PMM: Is this a travelling thing? Are there Anthrocons other places?

Matt: Oh, God, there’s practically one every weekend now.

Runtt: “Fur Fright” in Conneticut…

Matt: “FWA” in Atlanta…

Runtt: …San Jose…

PMM: Every meet anyone who just follows these gatherings all the time, makes it their life?

Matt: Oh yeah, there’s people for whom the Furry fandom has changed their lives. They have shitty jobs, they have trouble interacting with people, and they come here, become someone else, and get to play. This is their vacation, every chance they get. There’s tons of these, it’s just like anime conventions, comic book conventions, Star Trek… same caliber of nerd, but the things that bring them into the fandom are Disney movies, Pokemon, My Little Pony, Digimon, Sonic, you name it…

PMM: Is there a rule that you can’t dress like an actual cartoon character?

Runtt: No, no, no, I just saw the Swat Cats. T-Bone, Razor, and Viper,and a couple of ponies from My Little Pony.

Matt: The bunny from Rise of the Guardians… and Jack Frost!

–       –       –

Yes, even Jack Frost, who most certainly does not have fur, made it to the party. I don’t know how he didn’t melt. Outside, while the Furry stragglers in blocks adjacent growled and posed for pictures, the sun beat down like a sledgehammer on me in my short sleeves. No human could survive that kind of heat.  Their otherworldly strength against the sun reminds me of this vampire convention in New Orleans. Their slogan was “Vampires Pretending to be Humans Pretending to be Vampires.”  I’m dying in this sun and humid air. And they’re acting full of cheer in massive fursuits. Maybe, just maybe, some of them aren’t faking the fur–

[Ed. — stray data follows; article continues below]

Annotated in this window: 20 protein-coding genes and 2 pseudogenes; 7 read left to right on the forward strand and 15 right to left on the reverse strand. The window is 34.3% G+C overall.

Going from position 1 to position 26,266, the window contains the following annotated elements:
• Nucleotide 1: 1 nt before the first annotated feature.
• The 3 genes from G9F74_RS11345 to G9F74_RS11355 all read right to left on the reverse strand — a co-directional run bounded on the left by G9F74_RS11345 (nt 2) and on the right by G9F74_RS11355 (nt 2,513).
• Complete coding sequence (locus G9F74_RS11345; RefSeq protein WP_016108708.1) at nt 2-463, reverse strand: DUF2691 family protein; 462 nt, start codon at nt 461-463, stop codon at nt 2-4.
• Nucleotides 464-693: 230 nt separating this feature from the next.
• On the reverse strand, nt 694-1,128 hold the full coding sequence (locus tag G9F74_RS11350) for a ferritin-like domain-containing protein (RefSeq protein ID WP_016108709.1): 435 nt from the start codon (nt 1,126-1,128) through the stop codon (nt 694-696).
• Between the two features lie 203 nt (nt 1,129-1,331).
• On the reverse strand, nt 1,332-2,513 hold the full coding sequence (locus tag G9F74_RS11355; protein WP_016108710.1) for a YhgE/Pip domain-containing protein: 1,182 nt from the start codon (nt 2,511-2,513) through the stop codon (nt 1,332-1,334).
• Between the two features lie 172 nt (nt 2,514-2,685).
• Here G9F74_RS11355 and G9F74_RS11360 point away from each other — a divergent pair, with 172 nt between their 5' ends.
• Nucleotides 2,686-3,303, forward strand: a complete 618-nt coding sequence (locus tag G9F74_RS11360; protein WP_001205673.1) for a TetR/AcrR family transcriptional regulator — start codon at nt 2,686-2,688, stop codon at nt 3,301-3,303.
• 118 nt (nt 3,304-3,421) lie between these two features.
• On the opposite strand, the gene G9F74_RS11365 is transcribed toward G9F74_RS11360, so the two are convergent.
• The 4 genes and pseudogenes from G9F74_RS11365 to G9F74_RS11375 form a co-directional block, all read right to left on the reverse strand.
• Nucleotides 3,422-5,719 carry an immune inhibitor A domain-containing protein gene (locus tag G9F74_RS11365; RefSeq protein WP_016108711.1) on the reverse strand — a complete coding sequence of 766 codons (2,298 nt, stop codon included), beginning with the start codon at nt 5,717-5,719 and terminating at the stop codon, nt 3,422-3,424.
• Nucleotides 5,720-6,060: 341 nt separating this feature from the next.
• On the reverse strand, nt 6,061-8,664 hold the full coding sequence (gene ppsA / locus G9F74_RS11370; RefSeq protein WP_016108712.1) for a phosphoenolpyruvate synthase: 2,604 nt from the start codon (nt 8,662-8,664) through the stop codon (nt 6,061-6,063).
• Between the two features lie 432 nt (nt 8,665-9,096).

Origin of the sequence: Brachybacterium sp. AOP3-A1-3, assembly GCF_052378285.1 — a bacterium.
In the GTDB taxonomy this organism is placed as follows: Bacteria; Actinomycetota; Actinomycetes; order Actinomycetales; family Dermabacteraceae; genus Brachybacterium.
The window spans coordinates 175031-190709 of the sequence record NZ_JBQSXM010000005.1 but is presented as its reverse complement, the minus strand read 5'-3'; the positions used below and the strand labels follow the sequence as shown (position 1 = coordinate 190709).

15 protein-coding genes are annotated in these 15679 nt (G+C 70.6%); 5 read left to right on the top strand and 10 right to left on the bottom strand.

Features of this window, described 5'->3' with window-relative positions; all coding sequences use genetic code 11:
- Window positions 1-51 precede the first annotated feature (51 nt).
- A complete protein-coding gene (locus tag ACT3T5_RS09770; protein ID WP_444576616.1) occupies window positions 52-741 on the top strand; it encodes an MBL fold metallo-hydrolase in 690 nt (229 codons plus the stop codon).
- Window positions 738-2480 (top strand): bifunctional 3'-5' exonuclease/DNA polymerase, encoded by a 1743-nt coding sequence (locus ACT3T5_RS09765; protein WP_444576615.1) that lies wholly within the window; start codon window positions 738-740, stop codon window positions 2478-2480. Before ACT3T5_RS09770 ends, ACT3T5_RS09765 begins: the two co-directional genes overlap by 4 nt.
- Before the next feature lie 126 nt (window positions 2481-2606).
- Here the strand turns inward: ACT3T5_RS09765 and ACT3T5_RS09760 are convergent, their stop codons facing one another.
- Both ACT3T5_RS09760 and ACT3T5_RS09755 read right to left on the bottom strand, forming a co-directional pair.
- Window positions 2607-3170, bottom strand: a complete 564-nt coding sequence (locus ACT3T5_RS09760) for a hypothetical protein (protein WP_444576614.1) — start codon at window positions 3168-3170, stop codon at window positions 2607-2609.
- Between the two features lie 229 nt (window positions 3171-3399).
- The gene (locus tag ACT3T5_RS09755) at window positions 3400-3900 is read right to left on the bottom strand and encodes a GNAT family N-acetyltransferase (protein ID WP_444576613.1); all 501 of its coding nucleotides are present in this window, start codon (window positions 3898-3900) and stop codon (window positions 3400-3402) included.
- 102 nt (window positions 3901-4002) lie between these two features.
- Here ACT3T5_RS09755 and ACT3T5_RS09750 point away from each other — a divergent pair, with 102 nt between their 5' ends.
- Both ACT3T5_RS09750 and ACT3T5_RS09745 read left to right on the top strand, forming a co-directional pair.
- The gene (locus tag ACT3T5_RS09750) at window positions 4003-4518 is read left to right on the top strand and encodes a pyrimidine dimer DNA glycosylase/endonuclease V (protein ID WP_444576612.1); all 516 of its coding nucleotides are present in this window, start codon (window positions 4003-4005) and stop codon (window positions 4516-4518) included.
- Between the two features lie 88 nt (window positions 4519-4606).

(…this article is unfinished….author found dead seated in front of typewriter, large toothmarks in throat, bright purple hair caught in broken window-glass only evidence found. Case remains unsolved.)

— From PittsFurgh Police Report, 7-11-2013

REVIEW: Female fronted NYC progressive rockers Eye Ra Haze release their brooding EP Eye Of The Storm

https://media4.haulix.com/39121/PromoImage.jpgModern progressive music is somewhat of a boys club. With the exception of a few bands that surfaced between the mid-90’s and now, the female gender has been primarily absent from the world of progressive hard rock and metal. Finally, the wait ends now with the introduction of New York City alternative/progressive quintet EYE RA HAZE. Not only featuring drummer Kevin Corcoran’s (ex-Buried Alive) thunderous beats and Berklee-schooled bassist Chris Marrone’s fresh rhythms, the band also includes the female triple-threat of seductive crooner Natasha Nicholson, striking 8-string guitarist Nicole Papastavrou (ex-Through this Defiance), and captivating classical pianist Karine Catenacci.